Finally – Salzburg! Home of Mozart, Maria von Trapp, raindrops on roses and other schmaltzy stuff.  At first, I planned on bypassing Salzburg as overly-touristy places make me crazy.  But everyone I talked to online (I’m a big travel message board forum buff) assured me that Salzburg was too charming to be missed.  So here we were for two nights.

Haus Ballwein on Moosstrasse in Salzburg

We had some trouble finding our pension – the Haus Ballwein – which is located on the outskirts of town, but just when Pat and I were about ready to kill the map or kill each other, I happened to look up and spot the sign for “Moosstrasse” (Moos Street), which was where we wanted to be. I told Pat that this was another sign from God (like her taxi in Cesky Krumlov), but she insisted that her taxi was more of a miracle. Either way, we were happy to see it. We found our pension a few kilometers down the road and pulled in, happy to be there.  As we were trying to figure out how to get in, Frau Ballwein came out of her house (she lives behind the pension) and showed us up to our room.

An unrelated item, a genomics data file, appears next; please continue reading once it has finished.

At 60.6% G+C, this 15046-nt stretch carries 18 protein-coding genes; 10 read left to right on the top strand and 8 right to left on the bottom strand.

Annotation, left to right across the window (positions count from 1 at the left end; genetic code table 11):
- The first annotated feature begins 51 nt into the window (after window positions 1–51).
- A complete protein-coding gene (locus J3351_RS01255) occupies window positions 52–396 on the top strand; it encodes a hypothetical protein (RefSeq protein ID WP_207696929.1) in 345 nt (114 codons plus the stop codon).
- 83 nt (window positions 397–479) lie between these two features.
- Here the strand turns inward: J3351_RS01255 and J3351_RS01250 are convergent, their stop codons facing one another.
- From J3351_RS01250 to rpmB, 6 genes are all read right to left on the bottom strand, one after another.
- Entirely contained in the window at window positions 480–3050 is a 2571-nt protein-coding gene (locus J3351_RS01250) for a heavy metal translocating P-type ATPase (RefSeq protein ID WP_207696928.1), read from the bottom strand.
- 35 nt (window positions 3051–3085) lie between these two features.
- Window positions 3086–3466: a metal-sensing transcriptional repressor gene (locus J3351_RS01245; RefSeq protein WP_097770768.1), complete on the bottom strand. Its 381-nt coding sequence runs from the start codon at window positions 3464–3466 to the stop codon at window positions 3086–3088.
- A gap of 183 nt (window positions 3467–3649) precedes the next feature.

Room at the Haus Ballwein

It was quite charming with lots of kitschy touches that seemed very Austrian, and the beds had very fluffy comforters and pillows.  But the best was the view. French doors opened onto a balcony, which gave way to an incredible vista of the Alps.  It was so beautiful that I could hardly stand it.

We got settled in, then asked Frau Ballwein if there was a restaurant within walking distance, as neither one of us wanted to get back into the car.  She told us of one that she said was another 2 kilometers up the road.  The name she gave us was unpronounceable but we made out the first letter, which was an “S,” so we figured we could find it okay.

We started walking — and walking — and walking.  We seemed to be walking for a long time, and still no restaurant.  It was a beautiful evening out, and we could see the mountains all around us, but we were both hungry.  At one point, a girl on a bicycle came by and responded to my halting German by pointing down the road, saying something about “50 minutes.”  We almost turned around at the point, but we were committed to finding this place so we trudged on.

About two minutes further, we found it.  It did begin with an S, but I can’t remember the name of it, other than that it had about 4-5 syllables.  It was a little neighborhood cafe filled with locals (and cigarette smoke) and we plopped ourselves down and ordered.  I had a delicious beef goulash with spaetzle and a salad, and enjoyed a glass of a fresh and light white wine that is only in season here for about one month out of the year.

After we finished, we headed back.  The walk went a lot quicker now that we knew where we were going, and we were soon tucked in our respective beds at the Haus Ballwein.

Tomorrow – sightseeing in Salzburg!